Platini is a case study in why people should resist being seduced by past achievements and expect them to have any bearing on football administration.

He was not just a football man like the rest of us, he was a beautiful footballer. Last week, he described the appeals committee decision as "insulting and shameful", but there weren't too many engaged by his pleas in the outside world.

Undoubtedly there will be those in the world of football administration who have sympathy for Platini's sense of grievance, but that is an enclosed order, an order where Infantino fits in comfortably.

Platini's role in backing Qatar's World Cup bid has been comprehensively and magnificently detailed by Philippe Auclair, who took on a French hero and pointed out all that he had done.

Under the influence of football men like Platini and Blatter, the World Cup has become the bloated, grasping competition that it is. The next two tournaments will become a test of dedication for those who like to believe that the World Cup can still be a romantic escape like Mexico in 1970 or Spain in 1982.

They know too that the world will stop when the competition begins. FIFA has nothing left but the global devotion to their tournament which has been exploited by those who rose up the ranks in football administration. If that goes, if the world becomes jaded with the competition because of the knowledge it has of the bidding processes, then FIFA will have no reason to exist.

So FIFA embarked on the process of change last week, but slowly and with great reluctance.

"This is a pivotal moment for FIFA, but every moment has been a pivotal moment for FIFA," Roger Pielke Jr, a political scientist who has studied the organisation, told the New York Times last week. "They've never taken advantage of it. They've never pivoted."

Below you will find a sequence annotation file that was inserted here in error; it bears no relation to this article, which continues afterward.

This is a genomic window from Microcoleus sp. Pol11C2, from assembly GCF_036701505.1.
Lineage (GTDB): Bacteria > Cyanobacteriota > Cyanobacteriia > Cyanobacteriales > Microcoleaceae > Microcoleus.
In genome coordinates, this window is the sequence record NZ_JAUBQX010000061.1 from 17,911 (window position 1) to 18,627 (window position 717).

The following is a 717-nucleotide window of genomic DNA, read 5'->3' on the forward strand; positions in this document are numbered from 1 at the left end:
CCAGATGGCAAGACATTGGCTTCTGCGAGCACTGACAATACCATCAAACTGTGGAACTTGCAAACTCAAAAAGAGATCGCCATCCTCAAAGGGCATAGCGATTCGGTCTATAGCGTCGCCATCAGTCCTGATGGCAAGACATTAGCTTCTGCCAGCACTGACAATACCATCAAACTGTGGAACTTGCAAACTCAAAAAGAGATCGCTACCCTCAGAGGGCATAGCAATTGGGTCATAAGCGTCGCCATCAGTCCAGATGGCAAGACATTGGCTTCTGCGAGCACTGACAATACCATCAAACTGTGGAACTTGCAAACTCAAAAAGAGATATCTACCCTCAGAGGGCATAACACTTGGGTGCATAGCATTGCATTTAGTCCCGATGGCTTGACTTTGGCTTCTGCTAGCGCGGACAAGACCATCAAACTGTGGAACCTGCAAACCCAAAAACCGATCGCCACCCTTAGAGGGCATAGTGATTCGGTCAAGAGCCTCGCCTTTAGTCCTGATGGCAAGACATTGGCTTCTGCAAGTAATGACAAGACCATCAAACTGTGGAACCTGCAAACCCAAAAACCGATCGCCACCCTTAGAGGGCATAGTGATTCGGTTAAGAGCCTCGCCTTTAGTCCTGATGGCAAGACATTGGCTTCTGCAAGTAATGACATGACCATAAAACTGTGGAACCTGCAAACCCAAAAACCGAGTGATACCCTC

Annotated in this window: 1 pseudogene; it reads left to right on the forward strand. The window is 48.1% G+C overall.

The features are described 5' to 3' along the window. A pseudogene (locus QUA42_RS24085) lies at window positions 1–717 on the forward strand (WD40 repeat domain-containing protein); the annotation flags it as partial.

Infantino's election may be a pivot by the members, or they may hope that a Swiss lawyer is the man they need in charge when the Feds come calling again.

He has promised reform but he flew five times round the world during his campaign, promising more money, while threatening to expand the World Cup to 40 countries.

This is one way of growing the game, but 2018 and 2022 will reveal what damage has been done to the reputation of the World Cup.

Perhaps the public won't care and when the FBI are done (Loretta Lynch, the attorney general leading the case, has been mentioned as a possible appointment to the Supreme Court), things will settle down.

Infantino was ready to stand down if Platini had been cleared at an earlier stage, something he described as a "principle of loyalty".

Platini and Blatter are taking their cases to the Court of Arbitration, but Infantino is in position now. Blatter has hailed his election and Platini believed the presidency was once his to claim. Instead it belongs to a technocrat who worked below him. Platini once represented something more romantic, but those days are gone. How Infantino deals with those who hail him will be his most interesting test. It's been a long time coming.

Sunday Indo Sport